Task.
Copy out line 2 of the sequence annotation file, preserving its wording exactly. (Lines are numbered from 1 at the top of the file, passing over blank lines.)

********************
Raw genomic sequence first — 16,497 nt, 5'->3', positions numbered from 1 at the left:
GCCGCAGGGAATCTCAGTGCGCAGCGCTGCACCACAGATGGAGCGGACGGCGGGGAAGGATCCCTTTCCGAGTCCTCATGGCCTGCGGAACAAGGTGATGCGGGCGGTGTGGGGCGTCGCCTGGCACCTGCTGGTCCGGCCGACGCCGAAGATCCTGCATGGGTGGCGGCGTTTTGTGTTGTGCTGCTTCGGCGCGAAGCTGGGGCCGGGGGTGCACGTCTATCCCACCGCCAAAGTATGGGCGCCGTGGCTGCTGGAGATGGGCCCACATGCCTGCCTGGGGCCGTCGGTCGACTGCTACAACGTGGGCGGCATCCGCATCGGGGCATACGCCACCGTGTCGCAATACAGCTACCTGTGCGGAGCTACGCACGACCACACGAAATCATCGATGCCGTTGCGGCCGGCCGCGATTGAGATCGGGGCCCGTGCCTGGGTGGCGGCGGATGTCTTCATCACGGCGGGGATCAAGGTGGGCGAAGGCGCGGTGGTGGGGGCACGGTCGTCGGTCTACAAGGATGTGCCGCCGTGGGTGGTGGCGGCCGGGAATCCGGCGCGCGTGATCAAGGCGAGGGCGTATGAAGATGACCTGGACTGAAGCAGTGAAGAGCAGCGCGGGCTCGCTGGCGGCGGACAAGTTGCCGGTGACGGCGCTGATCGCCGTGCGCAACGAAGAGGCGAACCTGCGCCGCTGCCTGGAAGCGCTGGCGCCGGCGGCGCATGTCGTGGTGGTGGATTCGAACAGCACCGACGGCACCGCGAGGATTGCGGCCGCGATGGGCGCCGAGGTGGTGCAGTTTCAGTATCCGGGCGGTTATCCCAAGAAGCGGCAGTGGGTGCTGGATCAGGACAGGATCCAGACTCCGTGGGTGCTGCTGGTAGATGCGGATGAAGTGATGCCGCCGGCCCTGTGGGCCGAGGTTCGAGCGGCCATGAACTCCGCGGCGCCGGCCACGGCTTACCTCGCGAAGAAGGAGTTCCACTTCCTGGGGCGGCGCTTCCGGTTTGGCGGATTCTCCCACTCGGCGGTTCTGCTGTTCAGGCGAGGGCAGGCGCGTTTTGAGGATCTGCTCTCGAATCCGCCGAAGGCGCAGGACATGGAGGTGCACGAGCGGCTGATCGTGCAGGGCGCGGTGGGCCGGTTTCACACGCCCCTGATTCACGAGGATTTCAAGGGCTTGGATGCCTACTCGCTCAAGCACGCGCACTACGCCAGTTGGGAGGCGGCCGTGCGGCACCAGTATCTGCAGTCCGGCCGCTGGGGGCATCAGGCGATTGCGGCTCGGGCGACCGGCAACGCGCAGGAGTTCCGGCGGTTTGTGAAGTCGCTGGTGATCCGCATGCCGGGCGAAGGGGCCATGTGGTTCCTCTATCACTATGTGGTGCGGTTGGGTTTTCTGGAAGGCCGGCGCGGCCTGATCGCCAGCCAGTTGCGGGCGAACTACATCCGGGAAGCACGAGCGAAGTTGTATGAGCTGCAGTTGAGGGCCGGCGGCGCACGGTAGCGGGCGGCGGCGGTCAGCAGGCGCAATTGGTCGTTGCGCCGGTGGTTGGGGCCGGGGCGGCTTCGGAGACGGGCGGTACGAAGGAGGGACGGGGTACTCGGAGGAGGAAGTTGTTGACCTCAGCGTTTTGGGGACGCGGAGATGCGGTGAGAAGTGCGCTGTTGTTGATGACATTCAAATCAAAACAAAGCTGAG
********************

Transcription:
GCCGCAGGGAATCTCAGTGCGCAGCGCTGCACCACAGATGGAGCGGACGGCGGGGAAGGATCCCTTTCCGAGTCCTCATGGCCTGCGGAACAAGGTGATGCGGGCGGTGTGGGGCGTCGCCTGGCACCTGCTGGTCCGGCCGACGCCGAAGATCCTGCATGGGTGGCGGCGTTTTGTGTTGTGCTGCTTCGGCGCGAAGCTGGGGCCGGGGGTGCACGTCTATCCCACCGCCAAAGTATGGGCGCCGTGGCTGCTGGAGATGGGCCCACATGCCTGCCTGGGGCCGTCGGTCGACTGCTACAACGTGGGCGGCATCCGCATCGGGGCATACGCCACCGTGTCGCAATACAGCTACCTGTGCGGAGCTACGCACGACCACACGAAATCATCGATGCCGTTGCGGCCGGCCGCGATTGAGATCGGGGCCCGTGCCTGGGTGGCGGCGGATGTCTTCATCACGGCGGGGATCAAGGTGGGCGAAGGCGCGGTGGTGGGGGCACGGTCGTCGGTCTACAAGGATGTGCCGCCGTGGGTGGTGGCGGCCGGGAATCCGGCGCGCGTGATCAAGGCGAGGGCGTATGAAGATGACCTGGACTGAAGCAGTGAAGAGCAGCGCGGGCTCGCTGGCGGCGGACAAGTTGCCGGTGACGGCGCTGATCGCCGTGCGCAACGAAGAGGCGAACCTGCGCCGCTGCCTGGAAGCGCTGGCGCCGGCGGCGCATGTCGTGGTGGTGGATTCGAACAGCACCGACGGCACCGCGAGGATTGCGGCCGCGATGGGCGCCGAGGTGGTGCAGTTTCAGTATCCGGGCGGTTATCCCAAGAAGCGGCAGTGGGTGCTGGATCAGGACAGGATCCAGACTCCGTGGGTGCTGCTGGTAGATGCGGATGAAGTGATGCCGCCGGCCCTGTGGGCCGAGGTTCGAGCGGCCATGAACTCCGCGGCGCCGGCCACGGCTTACCTCGCGAAGAAGGAGTTCCACTTCCTGGGGCGGCGCTTCCGGTTTGGCGGATTCTCCCACTCGGCGGTTCTGCTGTTCAGGCGAGGGCAGGCGCGTTTTGAGGATCTGCTCTCGAATCCGCCGAAGGCGCAGGACATGGAGGTGCACGAGCGGCTGATCGTGCAGGGCGCGGTGGGCCGGTTTCACACGCCCCTGATTCACGAGGATTTCAAGGGCTTGGATGCCTACTCGCTCAAGCACGCGCACTACGCCAGTTGGGAGGCGGCCGTGCGGCACCAGTATCTGCAGTCCGGCCGCTGGGGGCATCAGGCGATTGCGGCTCGGGCGACCGGCAACGCGCAGGAGTTCCGGCGGTTTGTGAAGTCGCTGGTGATCCGCATGCCGGGCGAAGGGGCCATGTGGTTCCTCTATCACTATGTGGTGCGGTTGGGTTTTCTGGAAGGCCGGCGCGGCCTGATCGCCAGCCAGTTGCGGGCGAACTACATCCGGGAAGCACGAGCGAAGTTGTATGAGCTGCAGTTGAGGGCCGGCGGCGCACGGTAGCGGGCGGCGGCGGTCAGCAGGCGCAATTGGTCGTTGCGCCGGTGGTTGGGGCCGGGGCGGCTTCGGAGACGGGCGGTACGAAGGAGGGACGGGGTACTCGGAGGAGGAAGTTGTTGACCTCAGCGTTTTGGGGACGCGGAGATGCGGTGAGAAGTGCGCTGTTGTTGATGACATTCAAATCAAAACAAAGCTGAG